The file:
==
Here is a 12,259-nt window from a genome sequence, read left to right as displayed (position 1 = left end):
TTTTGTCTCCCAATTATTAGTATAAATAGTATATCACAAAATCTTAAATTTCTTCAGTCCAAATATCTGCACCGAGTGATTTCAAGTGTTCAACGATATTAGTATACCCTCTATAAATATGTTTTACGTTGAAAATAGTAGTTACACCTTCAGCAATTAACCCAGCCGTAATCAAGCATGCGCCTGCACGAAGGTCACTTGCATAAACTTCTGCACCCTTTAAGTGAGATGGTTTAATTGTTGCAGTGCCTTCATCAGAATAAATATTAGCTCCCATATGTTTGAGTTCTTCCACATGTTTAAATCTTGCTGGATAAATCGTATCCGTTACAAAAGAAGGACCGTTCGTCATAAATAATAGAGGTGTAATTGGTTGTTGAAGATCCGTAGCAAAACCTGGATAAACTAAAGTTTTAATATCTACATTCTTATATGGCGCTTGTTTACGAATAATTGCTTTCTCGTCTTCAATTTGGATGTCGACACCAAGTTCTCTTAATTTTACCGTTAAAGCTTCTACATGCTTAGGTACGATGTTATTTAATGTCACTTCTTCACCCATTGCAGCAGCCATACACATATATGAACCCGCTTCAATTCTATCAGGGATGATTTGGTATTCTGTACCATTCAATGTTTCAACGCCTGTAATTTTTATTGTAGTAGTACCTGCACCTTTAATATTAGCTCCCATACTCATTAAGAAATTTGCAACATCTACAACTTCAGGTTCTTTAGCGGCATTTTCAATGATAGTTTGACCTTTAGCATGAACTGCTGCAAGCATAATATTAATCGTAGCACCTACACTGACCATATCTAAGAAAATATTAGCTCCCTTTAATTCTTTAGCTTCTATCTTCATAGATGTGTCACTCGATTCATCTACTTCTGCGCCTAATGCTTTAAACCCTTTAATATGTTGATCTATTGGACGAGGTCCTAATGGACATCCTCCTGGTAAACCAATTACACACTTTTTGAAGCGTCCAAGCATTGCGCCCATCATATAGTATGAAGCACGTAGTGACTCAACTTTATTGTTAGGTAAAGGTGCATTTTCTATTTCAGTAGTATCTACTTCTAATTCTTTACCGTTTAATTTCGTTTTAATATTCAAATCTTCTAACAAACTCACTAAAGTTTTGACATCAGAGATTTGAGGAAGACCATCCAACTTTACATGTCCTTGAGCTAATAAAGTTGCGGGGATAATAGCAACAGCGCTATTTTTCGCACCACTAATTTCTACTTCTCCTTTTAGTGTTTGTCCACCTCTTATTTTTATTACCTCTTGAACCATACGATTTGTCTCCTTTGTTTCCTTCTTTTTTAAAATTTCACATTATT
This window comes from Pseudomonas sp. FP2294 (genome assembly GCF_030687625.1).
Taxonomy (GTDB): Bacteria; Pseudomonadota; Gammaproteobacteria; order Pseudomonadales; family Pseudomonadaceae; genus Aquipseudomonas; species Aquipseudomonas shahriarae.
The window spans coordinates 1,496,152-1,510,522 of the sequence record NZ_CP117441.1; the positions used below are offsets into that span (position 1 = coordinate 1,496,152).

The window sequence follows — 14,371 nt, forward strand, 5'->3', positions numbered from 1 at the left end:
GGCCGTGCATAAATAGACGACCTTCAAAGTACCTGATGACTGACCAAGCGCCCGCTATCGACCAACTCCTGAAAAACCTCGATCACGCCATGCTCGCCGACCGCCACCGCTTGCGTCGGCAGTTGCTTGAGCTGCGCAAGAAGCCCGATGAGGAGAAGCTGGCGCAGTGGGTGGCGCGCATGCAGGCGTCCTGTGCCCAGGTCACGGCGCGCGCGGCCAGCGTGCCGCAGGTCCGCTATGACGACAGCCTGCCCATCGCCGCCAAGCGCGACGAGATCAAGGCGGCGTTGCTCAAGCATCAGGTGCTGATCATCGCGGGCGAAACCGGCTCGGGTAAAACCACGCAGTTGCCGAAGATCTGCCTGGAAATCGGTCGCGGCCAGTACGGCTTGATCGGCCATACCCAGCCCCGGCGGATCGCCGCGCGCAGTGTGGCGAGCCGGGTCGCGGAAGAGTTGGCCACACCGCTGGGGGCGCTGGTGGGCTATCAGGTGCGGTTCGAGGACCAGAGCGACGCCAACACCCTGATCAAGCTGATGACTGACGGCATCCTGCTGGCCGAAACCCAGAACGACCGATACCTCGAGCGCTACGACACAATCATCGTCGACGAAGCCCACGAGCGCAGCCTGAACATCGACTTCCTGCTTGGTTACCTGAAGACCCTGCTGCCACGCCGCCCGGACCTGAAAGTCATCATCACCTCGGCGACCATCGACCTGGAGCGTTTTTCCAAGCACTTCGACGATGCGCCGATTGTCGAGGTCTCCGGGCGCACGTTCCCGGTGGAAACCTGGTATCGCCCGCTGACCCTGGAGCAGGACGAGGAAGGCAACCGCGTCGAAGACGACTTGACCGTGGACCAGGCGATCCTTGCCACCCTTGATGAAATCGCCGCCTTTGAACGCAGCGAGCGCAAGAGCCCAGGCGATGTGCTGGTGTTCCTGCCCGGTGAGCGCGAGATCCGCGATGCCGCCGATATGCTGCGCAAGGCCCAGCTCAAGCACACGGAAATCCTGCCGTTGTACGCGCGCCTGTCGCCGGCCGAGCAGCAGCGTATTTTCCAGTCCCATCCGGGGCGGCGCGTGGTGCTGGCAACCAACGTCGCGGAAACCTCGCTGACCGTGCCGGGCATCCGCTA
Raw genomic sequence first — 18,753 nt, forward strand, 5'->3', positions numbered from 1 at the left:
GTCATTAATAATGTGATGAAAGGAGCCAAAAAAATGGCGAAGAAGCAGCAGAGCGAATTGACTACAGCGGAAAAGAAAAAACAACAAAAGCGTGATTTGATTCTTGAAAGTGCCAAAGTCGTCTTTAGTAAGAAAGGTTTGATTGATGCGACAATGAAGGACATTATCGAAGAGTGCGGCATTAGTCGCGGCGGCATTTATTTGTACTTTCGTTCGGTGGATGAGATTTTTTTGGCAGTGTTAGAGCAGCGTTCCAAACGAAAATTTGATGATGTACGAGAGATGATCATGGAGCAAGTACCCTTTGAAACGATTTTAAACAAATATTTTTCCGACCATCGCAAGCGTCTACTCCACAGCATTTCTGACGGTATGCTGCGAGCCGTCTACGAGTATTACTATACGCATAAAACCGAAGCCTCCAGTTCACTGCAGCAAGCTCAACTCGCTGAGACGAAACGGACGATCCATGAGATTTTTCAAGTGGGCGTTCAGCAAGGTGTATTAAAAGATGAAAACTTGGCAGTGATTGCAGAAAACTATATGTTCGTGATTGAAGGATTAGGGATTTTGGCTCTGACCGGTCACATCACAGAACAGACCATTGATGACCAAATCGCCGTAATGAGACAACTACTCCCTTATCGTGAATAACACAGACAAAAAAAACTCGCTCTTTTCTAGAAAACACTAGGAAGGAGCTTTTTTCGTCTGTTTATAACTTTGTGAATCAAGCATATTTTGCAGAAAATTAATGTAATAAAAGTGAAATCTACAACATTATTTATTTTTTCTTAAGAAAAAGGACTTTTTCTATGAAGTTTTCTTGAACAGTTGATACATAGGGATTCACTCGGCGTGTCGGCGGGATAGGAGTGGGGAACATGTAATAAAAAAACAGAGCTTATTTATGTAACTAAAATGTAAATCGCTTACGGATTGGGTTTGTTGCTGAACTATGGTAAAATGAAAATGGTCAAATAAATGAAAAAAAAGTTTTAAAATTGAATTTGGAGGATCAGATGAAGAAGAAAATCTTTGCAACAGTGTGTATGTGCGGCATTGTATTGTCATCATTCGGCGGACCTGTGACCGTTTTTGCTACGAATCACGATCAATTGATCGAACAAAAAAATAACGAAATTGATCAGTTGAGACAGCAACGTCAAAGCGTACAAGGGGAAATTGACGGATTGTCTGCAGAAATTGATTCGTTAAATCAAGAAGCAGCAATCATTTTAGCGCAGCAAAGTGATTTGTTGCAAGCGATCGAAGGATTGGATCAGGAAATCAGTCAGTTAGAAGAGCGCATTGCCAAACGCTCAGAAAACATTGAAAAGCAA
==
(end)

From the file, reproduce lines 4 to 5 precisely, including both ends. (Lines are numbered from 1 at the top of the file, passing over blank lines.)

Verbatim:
Taxonomy (GTDB): Bacteria; Pseudomonadota; Gammaproteobacteria; order Pseudomonadales; family Pseudomonadaceae; genus Aquipseudomonas; species Aquipseudomonas shahriarae.
The window spans coordinates 1,496,152-1,510,522 of the sequence record NZ_CP117441.1; the positions used below are offsets into that span (position 1 = coordinate 1,496,152).